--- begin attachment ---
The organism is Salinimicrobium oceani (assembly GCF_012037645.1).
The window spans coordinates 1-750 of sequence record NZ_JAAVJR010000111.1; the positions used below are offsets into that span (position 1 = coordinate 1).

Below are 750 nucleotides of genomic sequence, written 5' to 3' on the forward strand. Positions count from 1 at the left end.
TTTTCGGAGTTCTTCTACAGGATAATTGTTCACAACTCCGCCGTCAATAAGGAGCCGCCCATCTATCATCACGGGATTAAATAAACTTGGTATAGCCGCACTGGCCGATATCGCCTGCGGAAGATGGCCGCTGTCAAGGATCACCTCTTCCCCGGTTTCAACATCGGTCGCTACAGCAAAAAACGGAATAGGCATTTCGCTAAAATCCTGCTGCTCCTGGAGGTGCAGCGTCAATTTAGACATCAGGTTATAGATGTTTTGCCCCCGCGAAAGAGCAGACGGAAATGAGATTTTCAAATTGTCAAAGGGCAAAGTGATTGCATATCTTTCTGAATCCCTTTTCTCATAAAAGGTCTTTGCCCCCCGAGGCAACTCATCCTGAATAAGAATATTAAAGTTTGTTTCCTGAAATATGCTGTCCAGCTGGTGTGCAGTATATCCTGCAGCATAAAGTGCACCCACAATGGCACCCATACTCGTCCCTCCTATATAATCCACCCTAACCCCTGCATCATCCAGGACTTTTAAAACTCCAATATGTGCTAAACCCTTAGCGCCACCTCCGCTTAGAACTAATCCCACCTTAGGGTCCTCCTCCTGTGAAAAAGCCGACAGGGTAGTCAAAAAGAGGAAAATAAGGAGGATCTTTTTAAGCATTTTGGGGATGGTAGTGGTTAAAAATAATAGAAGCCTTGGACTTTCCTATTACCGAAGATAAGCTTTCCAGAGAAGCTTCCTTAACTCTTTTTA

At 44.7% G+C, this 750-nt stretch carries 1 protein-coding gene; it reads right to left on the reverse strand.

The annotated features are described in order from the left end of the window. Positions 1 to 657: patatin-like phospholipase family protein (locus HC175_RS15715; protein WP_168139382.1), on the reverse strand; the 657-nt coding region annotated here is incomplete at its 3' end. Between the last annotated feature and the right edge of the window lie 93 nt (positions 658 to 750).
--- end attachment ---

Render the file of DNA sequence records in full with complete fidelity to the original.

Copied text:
The organism is Salinimicrobium oceani (assembly GCF_012037645.1).
The window spans coordinates 1-750 of sequence record NZ_JAAVJR010000111.1; the positions used below are offsets into that span (position 1 = coordinate 1).

Below are 750 nucleotides of genomic sequence, written 5' to 3' on the forward strand. Positions count from 1 at the left end.
TTTTCGGAGTTCTTCTACAGGATAATTGTTCACAACTCCGCCGTCAATAAGGAGCCGCCCATCTATCATCACGGGATTAAATAAACTTGGTATAGCCGCACTGGCCGATATCGCCTGCGGAAGATGGCCGCTGTCAAGGATCACCTCTTCCCCGGTTTCAACATCGGTCGCTACAGCAAAAAACGGAATAGGCATTTCGCTAAAATCCTGCTGCTCCTGGAGGTGCAGCGTCAATTTAGACATCAGGTTATAGATGTTTTGCCCCCGCGAAAGAGCAGACGGAAATGAGATTTTCAAATTGTCAAAGGGCAAAGTGATTGCATATCTTTCTGAATCCCTTTTCTCATAAAAGGTCTTTGCCCCCCGAGGCAACTCATCCTGAATAAGAATATTAAAGTTTGTTTCCTGAAATATGCTGTCCAGCTGGTGTGCAGTATATCCTGCAGCATAAAGTGCACCCACAATGGCACCCATACTCGTCCCTCCTATATAATCCACCCTAACCCCTGCATCATCCAGGACTTTTAAAACTCCAATATGTGCTAAACCCTTAGCGCCACCTCCGCTTAGAACTAATCCCACCTTAGGGTCCTCCTCCTGTGAAAAAGCCGACAGGGTAGTCAAAAAGAGGAAAATAAGGAGGATCTTTTTAAGCATTTTGGGGATGGTAGTGGTTAAAAATAATAGAAGCCTTGGACTTTCCTATTACCGAAGATAAGCTTTCCAGAGAAGCTTCCTTAACTCTTTTTA

At 44.7% G+C, this 750-nt stretch carries 1 protein-coding gene; it reads right to left on the reverse strand.

The annotated features are described in order from the left end of the window. Positions 1 to 657: patatin-like phospholipase family protein (locus HC175_RS15715; protein WP_168139382.1), on the reverse strand; the 657-nt coding region annotated here is incomplete at its 3' end. Between the last annotated feature and the right edge of the window lie 93 nt (positions 658 to 750).